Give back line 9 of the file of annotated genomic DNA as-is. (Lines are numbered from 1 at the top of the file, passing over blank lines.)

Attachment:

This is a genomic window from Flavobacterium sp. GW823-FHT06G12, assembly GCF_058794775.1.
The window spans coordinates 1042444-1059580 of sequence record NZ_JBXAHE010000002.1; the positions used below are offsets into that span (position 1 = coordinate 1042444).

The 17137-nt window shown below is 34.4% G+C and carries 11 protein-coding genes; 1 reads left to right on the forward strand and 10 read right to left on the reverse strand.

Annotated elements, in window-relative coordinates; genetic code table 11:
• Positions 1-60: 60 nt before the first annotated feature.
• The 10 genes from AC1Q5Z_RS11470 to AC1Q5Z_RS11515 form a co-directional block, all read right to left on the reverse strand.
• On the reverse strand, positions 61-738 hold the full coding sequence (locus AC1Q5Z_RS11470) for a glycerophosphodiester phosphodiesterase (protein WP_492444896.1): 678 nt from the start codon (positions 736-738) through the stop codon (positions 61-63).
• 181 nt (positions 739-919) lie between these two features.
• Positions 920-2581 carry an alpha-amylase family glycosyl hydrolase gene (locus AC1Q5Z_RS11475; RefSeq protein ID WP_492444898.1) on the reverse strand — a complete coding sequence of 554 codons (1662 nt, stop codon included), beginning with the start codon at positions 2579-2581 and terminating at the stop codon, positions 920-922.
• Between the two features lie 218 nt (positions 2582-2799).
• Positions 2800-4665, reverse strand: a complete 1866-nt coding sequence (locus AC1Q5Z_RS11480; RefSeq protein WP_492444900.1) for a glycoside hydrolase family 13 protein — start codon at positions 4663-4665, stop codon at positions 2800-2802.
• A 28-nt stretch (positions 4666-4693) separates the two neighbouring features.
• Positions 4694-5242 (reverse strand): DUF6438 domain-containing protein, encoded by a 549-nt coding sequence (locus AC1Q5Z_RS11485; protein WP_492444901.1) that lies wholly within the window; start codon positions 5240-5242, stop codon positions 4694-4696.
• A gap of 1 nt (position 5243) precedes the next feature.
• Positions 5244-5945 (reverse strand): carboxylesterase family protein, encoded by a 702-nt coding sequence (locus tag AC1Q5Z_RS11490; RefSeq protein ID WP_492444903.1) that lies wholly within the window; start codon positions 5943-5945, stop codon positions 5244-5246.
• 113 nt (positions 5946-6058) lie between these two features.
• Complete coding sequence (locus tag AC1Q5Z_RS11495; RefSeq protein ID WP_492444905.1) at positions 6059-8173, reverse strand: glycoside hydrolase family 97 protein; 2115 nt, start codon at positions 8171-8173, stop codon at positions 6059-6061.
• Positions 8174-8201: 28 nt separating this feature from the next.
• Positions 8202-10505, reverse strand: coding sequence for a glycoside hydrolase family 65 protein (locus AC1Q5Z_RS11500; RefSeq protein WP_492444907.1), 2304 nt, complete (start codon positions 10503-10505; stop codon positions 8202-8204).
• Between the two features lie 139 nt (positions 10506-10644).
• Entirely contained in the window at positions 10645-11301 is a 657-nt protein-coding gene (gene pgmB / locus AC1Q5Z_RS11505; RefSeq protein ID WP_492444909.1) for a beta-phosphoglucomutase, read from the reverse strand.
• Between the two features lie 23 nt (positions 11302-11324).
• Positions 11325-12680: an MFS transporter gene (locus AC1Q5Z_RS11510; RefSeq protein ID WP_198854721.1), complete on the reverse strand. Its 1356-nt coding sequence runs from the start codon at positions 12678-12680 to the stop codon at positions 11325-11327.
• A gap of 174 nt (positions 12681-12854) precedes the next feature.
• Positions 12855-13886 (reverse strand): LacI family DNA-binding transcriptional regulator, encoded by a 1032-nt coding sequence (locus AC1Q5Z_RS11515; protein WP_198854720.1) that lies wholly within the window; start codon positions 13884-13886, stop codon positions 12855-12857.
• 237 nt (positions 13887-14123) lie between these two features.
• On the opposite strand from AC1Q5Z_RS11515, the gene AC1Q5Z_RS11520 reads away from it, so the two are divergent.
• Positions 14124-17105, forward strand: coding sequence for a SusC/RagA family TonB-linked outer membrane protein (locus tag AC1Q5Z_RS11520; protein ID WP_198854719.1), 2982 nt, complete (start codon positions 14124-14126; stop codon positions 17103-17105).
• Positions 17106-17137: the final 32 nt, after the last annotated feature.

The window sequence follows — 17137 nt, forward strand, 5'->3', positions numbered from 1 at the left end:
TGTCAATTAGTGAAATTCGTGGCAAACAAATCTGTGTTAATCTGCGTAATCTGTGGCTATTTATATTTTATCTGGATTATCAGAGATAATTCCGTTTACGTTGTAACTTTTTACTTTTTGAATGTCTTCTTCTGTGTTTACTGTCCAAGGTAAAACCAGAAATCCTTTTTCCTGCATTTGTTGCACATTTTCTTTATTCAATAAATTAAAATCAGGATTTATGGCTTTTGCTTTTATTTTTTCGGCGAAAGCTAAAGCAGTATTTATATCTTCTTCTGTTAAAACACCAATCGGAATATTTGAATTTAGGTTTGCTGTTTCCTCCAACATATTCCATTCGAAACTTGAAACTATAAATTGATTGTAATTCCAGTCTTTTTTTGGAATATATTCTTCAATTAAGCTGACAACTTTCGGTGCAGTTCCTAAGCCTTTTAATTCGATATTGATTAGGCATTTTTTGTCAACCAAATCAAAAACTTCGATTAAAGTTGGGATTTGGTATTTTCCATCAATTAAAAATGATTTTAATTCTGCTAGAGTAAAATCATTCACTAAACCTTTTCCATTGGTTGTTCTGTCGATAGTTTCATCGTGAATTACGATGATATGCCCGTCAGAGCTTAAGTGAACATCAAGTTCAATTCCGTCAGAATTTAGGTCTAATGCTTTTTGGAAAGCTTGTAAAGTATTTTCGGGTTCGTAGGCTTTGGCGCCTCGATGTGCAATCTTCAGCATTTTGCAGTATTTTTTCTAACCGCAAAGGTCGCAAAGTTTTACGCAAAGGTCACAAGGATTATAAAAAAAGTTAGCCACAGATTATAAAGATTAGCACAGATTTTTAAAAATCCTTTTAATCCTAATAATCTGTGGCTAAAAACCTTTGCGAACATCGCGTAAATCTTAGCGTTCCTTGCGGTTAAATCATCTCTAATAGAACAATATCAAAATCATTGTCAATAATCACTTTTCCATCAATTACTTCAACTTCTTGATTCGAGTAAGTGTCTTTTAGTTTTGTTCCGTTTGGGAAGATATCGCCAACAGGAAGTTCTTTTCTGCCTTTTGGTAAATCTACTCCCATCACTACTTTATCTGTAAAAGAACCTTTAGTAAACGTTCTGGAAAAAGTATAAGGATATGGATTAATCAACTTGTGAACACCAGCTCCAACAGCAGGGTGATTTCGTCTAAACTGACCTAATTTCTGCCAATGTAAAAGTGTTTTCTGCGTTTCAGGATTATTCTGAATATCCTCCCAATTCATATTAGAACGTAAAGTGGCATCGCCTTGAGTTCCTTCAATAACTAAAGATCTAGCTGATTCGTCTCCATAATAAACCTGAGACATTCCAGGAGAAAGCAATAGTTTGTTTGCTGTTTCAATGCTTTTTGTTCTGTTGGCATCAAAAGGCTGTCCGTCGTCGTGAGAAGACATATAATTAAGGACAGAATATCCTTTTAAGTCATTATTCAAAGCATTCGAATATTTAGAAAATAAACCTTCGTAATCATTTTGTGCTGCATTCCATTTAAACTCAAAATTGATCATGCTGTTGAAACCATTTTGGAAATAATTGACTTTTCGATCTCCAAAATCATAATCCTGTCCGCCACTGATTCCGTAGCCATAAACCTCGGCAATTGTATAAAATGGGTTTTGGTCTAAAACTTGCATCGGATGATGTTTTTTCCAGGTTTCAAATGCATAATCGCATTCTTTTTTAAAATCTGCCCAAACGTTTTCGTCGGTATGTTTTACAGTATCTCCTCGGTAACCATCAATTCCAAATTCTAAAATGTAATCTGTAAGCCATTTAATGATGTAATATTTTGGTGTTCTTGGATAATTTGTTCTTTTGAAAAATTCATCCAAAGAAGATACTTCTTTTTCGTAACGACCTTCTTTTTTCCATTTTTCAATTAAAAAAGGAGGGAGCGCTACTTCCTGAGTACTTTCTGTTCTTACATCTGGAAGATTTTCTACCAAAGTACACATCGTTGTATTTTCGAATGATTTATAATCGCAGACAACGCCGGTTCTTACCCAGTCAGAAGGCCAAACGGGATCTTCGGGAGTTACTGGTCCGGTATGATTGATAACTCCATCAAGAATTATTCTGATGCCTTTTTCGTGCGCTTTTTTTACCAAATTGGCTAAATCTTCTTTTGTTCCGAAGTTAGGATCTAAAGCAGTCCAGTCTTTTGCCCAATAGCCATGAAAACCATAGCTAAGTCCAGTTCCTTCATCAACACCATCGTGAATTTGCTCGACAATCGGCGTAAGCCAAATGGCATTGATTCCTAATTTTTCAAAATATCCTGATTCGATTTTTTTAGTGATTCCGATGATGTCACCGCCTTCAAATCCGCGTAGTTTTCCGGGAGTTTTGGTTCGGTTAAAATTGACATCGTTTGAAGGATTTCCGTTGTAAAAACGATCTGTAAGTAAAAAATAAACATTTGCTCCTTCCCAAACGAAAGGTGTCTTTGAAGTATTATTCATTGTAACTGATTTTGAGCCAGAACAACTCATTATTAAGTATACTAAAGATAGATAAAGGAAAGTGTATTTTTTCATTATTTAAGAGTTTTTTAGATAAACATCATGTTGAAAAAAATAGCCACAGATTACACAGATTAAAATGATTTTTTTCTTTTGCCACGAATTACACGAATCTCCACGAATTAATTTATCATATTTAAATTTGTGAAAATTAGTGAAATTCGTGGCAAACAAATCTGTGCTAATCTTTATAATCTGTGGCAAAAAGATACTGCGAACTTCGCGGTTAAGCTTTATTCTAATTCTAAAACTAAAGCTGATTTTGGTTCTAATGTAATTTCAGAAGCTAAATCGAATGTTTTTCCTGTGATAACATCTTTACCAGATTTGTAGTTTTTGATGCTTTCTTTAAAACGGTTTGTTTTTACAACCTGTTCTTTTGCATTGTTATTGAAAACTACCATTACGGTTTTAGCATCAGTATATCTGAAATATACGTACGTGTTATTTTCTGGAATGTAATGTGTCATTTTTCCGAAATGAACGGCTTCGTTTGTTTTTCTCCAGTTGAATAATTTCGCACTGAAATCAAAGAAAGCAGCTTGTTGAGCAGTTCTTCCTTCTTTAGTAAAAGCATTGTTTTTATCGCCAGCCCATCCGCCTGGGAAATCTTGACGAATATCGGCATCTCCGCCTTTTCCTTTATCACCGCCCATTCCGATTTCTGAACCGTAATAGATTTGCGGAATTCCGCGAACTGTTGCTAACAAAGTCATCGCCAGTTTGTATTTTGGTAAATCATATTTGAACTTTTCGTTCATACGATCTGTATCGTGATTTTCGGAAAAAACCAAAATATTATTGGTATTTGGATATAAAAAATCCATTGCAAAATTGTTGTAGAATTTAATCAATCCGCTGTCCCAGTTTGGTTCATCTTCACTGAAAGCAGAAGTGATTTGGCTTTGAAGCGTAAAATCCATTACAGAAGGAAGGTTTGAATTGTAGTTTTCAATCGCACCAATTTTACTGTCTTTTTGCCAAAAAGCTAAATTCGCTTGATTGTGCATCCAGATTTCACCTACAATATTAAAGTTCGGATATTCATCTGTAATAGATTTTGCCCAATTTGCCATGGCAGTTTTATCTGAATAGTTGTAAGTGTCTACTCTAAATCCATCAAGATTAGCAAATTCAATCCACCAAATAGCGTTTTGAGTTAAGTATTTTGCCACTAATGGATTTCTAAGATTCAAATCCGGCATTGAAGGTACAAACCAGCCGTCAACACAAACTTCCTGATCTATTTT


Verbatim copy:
• Positions 920-2581 carry an alpha-amylase family glycosyl hydrolase gene (locus AC1Q5Z_RS11475; RefSeq protein ID WP_492444898.1) on the reverse strand — a complete coding sequence of 554 codons (1662 nt, stop codon included), beginning with the start codon at positions 2579-2581 and terminating at the stop codon, positions 920-922.